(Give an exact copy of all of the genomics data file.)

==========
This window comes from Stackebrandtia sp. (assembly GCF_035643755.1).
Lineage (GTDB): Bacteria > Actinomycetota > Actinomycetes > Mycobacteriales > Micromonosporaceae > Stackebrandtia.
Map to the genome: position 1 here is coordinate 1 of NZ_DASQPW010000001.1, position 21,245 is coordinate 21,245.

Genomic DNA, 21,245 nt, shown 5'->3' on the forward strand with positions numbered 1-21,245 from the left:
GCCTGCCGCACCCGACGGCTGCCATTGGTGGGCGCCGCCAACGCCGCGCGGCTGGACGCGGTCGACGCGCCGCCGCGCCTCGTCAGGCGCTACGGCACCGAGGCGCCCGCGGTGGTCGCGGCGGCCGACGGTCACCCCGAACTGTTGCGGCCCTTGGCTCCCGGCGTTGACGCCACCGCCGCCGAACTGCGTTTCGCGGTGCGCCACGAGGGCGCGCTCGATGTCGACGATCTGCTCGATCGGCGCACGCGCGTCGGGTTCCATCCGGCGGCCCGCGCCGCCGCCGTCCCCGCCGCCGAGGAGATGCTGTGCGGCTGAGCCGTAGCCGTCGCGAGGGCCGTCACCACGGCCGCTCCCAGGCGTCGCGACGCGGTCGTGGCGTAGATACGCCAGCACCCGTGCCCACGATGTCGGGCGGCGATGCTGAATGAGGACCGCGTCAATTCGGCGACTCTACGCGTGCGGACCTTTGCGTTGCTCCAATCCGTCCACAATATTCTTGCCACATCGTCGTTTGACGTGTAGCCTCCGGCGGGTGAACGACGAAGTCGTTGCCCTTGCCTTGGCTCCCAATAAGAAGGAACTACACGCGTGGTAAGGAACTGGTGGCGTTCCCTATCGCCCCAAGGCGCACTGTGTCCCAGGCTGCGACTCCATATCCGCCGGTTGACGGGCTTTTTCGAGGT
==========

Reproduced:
This window comes from Stackebrandtia sp. (assembly GCF_035643755.1).
Lineage (GTDB): Bacteria > Actinomycetota > Actinomycetes > Mycobacteriales > Micromonosporaceae > Stackebrandtia.
Map to the genome: position 1 here is coordinate 1 of NZ_DASQPW010000001.1, position 21,245 is coordinate 21,245.

Genomic DNA, 21,245 nt, shown 5'->3' on the forward strand with positions numbered 1-21,245 from the left:
GCCTGCCGCACCCGACGGCTGCCATTGGTGGGCGCCGCCAACGCCGCGCGGCTGGACGCGGTCGACGCGCCGCCGCGCCTCGTCAGGCGCTACGGCACCGAGGCGCCCGCGGTGGTCGCGGCGGCCGACGGTCACCCCGAACTGTTGCGGCCCTTGGCTCCCGGCGTTGACGCCACCGCCGCCGAACTGCGTTTCGCGGTGCGCCACGAGGGCGCGCTCGATGTCGACGATCTGCTCGATCGGCGCACGCGCGTCGGGTTCCATCCGGCGGCCCGCGCCGCCGCCGTCCCCGCCGCCGAGGAGATGCTGTGCGGCTGAGCCGTAGCCGTCGCGAGGGCCGTCACCACGGCCGCTCCCAGGCGTCGCGACGCGGTCGTGGCGTAGATACGCCAGCACCCGTGCCCACGATGTCGGGCGGCGATGCTGAATGAGGACCGCGTCAATTCGGCGACTCTACGCGTGCGGACCTTTGCGTTGCTCCAATCCGTCCACAATATTCTTGCCACATCGTCGTTTGACGTGTAGCCTCCGGCGGGTGAACGACGAAGTCGTTGCCCTTGCCTTGGCTCCCAATAAGAAGGAACTACACGCGTGGTAAGGAACTGGTGGCGTTCCCTATCGCCCCAAGGCGCACTGTGTCCCAGGCTGCGACTCCATATCCGCCGGTTGACGGGCTTTTTCGAGGT